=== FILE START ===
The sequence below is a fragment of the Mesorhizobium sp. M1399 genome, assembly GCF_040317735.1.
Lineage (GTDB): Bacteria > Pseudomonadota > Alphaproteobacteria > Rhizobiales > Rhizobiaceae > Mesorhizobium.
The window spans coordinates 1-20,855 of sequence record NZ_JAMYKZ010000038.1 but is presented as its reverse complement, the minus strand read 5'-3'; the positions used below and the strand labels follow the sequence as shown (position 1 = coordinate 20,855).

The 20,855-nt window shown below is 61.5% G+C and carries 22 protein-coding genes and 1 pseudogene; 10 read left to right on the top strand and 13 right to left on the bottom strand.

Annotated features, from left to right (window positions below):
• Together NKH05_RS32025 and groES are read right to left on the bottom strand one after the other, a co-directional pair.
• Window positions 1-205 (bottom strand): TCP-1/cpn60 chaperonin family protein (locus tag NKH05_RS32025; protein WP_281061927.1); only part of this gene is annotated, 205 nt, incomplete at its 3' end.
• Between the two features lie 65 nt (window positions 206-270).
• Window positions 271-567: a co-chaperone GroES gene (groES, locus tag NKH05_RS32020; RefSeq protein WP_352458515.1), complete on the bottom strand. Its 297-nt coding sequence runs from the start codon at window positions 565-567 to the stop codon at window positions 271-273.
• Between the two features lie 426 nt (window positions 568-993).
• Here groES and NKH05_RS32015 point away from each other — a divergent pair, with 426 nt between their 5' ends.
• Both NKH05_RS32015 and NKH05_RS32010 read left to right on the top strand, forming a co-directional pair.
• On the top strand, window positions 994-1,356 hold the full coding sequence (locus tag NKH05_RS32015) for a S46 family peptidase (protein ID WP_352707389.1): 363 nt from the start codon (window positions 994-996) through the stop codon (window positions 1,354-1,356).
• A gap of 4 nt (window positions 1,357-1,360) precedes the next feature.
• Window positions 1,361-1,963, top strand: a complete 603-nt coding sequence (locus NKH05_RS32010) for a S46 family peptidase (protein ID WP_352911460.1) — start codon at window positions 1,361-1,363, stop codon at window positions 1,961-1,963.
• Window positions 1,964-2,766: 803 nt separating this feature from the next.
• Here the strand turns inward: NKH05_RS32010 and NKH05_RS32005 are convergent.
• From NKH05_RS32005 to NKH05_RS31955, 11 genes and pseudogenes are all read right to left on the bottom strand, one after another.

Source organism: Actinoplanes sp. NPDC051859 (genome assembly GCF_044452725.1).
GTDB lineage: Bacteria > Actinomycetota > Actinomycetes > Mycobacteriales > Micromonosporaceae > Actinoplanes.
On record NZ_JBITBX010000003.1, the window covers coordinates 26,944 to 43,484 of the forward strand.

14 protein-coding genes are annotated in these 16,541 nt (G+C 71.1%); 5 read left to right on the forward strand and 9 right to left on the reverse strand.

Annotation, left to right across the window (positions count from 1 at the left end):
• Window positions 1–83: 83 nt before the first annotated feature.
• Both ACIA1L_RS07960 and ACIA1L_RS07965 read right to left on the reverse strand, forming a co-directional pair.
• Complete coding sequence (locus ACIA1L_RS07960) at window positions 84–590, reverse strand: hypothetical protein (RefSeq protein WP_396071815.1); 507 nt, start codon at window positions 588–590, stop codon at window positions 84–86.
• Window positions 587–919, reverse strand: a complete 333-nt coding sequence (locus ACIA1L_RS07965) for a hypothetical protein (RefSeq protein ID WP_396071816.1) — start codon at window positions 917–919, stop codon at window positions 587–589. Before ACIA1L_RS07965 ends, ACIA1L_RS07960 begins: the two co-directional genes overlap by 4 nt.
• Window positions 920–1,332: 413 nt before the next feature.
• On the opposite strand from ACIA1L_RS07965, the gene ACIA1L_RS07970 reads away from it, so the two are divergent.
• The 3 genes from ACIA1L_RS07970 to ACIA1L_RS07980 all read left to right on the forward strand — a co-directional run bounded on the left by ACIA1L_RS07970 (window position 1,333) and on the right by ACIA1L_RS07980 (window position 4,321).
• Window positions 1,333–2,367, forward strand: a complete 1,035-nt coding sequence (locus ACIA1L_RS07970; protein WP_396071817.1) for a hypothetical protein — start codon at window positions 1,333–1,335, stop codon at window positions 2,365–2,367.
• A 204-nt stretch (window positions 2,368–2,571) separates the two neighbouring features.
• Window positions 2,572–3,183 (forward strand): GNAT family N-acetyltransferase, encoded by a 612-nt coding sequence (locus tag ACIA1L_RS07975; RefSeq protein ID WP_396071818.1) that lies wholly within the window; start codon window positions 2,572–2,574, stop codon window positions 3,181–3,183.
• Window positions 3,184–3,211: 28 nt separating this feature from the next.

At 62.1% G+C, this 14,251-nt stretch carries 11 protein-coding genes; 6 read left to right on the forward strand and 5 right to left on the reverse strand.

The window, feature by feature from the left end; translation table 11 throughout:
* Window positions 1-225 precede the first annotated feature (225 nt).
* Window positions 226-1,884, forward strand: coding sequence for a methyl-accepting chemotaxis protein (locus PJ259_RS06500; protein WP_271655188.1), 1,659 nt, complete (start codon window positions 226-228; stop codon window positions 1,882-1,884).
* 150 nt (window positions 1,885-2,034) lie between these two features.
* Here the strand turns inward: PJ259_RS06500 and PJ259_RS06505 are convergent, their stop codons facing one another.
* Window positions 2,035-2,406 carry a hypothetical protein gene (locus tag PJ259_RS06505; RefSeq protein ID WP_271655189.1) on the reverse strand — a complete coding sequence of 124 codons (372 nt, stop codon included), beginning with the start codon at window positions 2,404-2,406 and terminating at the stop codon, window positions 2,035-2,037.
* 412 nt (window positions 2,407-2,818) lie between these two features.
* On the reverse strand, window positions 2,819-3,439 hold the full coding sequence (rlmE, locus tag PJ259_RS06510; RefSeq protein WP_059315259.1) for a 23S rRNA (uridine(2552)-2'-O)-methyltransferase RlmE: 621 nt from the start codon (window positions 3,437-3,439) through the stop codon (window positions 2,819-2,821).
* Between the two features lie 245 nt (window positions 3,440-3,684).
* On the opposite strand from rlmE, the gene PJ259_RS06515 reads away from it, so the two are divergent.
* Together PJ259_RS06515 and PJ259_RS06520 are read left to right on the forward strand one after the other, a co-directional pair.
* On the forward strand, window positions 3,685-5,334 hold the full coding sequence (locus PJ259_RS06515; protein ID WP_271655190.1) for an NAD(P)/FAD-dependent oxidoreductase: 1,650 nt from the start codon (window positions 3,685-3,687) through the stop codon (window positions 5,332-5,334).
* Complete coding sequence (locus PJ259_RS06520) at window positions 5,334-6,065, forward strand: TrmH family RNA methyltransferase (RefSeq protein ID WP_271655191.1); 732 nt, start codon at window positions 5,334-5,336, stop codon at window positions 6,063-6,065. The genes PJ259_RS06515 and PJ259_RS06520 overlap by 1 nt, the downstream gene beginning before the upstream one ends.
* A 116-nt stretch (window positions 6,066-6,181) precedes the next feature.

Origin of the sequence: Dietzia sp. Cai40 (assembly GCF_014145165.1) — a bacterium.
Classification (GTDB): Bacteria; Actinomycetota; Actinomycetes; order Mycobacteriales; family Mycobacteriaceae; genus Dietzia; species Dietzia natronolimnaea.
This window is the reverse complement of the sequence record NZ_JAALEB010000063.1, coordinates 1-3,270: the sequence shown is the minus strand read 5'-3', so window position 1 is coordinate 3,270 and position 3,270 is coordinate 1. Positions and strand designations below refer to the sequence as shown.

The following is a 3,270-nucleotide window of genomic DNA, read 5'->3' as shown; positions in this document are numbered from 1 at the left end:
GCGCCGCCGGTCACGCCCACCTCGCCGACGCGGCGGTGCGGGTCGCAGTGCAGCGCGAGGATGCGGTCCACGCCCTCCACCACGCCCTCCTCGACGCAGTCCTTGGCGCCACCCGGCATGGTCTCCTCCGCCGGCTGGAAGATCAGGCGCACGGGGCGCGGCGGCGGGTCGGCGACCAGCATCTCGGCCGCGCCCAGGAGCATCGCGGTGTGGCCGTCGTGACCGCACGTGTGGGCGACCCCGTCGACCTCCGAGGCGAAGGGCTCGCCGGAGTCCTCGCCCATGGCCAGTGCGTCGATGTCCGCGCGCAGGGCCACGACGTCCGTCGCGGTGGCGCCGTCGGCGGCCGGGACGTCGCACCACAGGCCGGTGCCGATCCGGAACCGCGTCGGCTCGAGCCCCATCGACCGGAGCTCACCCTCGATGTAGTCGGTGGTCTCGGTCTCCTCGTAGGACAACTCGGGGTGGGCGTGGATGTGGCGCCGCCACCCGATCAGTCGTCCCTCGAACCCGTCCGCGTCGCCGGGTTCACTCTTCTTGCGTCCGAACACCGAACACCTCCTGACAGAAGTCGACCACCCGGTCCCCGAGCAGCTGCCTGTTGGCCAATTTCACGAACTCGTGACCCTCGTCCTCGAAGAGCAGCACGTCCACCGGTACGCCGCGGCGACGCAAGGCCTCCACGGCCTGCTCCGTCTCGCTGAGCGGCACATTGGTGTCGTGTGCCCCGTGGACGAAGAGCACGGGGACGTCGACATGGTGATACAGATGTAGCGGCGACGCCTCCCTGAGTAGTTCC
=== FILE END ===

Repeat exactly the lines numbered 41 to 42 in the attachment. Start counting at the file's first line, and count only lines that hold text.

* Window positions 2,035-2,406 carry a hypothetical protein gene (locus tag PJ259_RS06505; RefSeq protein ID WP_271655189.1) on the reverse strand — a complete coding sequence of 124 codons (372 nt, stop codon included), beginning with the start codon at window positions 2,404-2,406 and terminating at the stop codon, window positions 2,035-2,037.
* 412 nt (window positions 2,407-2,818) lie between these two features.